Chronograph- derived from the Greek Chronos & Graph which translates as time & writing the earliest form of the device was simply a piece of paper fitted to a circular rotating drum with a pen that marked elapsed time by marking the paper with ink.
A watch with a chronograph function is one of the most popular designs of mechanical wristwatch. As well as telling the time, the basic objective of the chronograph is to act as a stopwatch. Originally invented as a method of timing racehorses and the velocity of projectiles, it wasn’t until 1969 that a modern automatic movement incorporated in to a wristwatch became available.
The simplest and earliest forms of the design incorporated a chronograph hand, similar to a sweep hand which in normal operation it is located at the 12 o clock position and released by means of an additional button on the side of the watch called a pusher. This same pusher is also used to stop the watch. A second pusher is used to return the chronograph hand to the start position. A later addition and further complication was the introduction of the “fly back” chronograph, this enabled a watch to be operated more efficiently under “real” conditions such as trying to time a race. With a fly back chronograph, you can start, stop and return the hand to zero all with the click of one pusher.
The latest versions still utilise this set up but with the addition of two small sub dials on the main watch face, displaying the elapsed minutes and hours (it also possible to obtain a chronograph with a third sub dial which displays the seconds)
Where present, these dials are also returned to zero by the second pusher. The ubiquitous Valjoux 7750 with modifications powers most modern chronographs.
As well as being immensely popular simply because they look good, chronographs have many uses including: timing of sporting events, military use and specially graduated models for use by doctors. Some complications that are produced are:
A special type of watch for use by Doctors, the asthometer scale, shows at a glance the number of patient respirations per minute. The Doctor starts the chronograph hand as the patient begins a respiration and stops it on completion.
Split Second chronographs or “Rattrapante”
An expensive form of chronograph that can be used to time two separate events, the watch is similar to a standard chronograph but the “Rattrapante” has two second hands, so that it can be used to time two simultaneous events (such as both cars from a formula one team) The Rattrapante hand sits either above or below the main chronograph hand.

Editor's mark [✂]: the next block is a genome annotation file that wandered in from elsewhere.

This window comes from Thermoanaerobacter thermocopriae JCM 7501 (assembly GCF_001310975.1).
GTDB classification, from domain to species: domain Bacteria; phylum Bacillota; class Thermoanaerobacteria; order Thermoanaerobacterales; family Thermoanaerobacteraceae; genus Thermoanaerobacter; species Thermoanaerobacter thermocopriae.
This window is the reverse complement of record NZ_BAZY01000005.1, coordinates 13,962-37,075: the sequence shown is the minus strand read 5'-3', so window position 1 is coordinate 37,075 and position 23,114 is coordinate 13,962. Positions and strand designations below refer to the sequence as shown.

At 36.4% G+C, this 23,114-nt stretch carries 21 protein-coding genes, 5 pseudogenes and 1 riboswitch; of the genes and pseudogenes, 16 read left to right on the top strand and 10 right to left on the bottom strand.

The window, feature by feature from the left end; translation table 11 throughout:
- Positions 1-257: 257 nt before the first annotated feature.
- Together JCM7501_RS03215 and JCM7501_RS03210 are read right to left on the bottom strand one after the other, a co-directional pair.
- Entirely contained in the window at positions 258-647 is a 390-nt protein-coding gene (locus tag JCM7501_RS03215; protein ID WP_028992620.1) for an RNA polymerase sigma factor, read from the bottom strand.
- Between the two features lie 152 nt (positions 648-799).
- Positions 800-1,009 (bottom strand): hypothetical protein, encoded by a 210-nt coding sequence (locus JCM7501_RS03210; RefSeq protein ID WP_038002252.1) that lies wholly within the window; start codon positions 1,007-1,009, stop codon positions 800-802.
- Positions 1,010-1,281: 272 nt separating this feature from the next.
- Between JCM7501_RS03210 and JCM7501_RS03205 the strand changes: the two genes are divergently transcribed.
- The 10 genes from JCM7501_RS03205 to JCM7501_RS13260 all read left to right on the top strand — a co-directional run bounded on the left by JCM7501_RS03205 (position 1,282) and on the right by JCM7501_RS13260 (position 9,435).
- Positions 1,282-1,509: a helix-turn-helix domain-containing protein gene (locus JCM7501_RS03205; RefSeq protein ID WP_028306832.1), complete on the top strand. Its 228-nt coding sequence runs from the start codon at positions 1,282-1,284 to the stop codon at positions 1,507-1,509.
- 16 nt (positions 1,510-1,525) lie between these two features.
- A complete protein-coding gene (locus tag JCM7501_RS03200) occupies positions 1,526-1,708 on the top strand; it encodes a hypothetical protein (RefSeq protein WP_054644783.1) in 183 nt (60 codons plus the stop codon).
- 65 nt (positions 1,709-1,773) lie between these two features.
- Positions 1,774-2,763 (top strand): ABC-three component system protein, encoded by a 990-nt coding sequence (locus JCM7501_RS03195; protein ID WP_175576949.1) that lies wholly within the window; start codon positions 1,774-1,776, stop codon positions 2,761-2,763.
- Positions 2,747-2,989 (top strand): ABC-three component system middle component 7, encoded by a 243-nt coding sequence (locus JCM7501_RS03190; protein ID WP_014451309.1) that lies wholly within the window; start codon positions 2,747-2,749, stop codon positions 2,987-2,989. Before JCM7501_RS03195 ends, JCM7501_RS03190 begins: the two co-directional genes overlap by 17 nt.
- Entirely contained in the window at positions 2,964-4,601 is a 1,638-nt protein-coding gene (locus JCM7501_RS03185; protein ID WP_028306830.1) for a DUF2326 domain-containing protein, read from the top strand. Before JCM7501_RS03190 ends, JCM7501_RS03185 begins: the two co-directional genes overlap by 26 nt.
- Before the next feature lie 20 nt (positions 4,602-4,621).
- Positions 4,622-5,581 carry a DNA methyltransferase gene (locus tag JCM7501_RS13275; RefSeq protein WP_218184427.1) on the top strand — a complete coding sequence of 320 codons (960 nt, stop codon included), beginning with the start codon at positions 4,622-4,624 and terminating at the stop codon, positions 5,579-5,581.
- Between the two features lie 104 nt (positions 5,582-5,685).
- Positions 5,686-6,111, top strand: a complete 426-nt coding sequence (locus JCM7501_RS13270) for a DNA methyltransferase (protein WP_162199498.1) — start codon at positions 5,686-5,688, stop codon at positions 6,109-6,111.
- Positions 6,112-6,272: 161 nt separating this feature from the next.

The tachometer scale is calibrated to show the speed of a moving object, such as a vehicle, over a known distance. A marking scale on the Bezel of a watch, or on the outer edge of the dial, allows you to measure speed of an object over a known distance. The pusher is pressed as soon as the vehicle passes a reference point and then stopped as it passes a known distance marker. The speed of the vehicle is then read from the scale
This type of instrument will incorporate a telemeter scale, using this it is possible to calculate the approximate distance of a phenomenon (such as lightning) which is both visible and audible. This device was originally designed for the military as a crude measure of artillery distance.
The chronograph hand is started as soon as the object or event becomes visible. When the audible sound is heard the hand is stopped and a measurement taken from the scale. The distance will be shown in miles or kilometres.
Tide chronographs measure the tides and provide an indication of high and low water. This type of information is useful to anglers who know that fishing is more productive at certain states of the tide.
Sailing enthusiasts also make use of tidal watches as knowing the state of high and low water helps to avoid natural hazards such as sandbanks
At Assetsure we can offer insurance for watches of all description contact our office for a quotation on 0845 677 9335 or complete one of our online forms.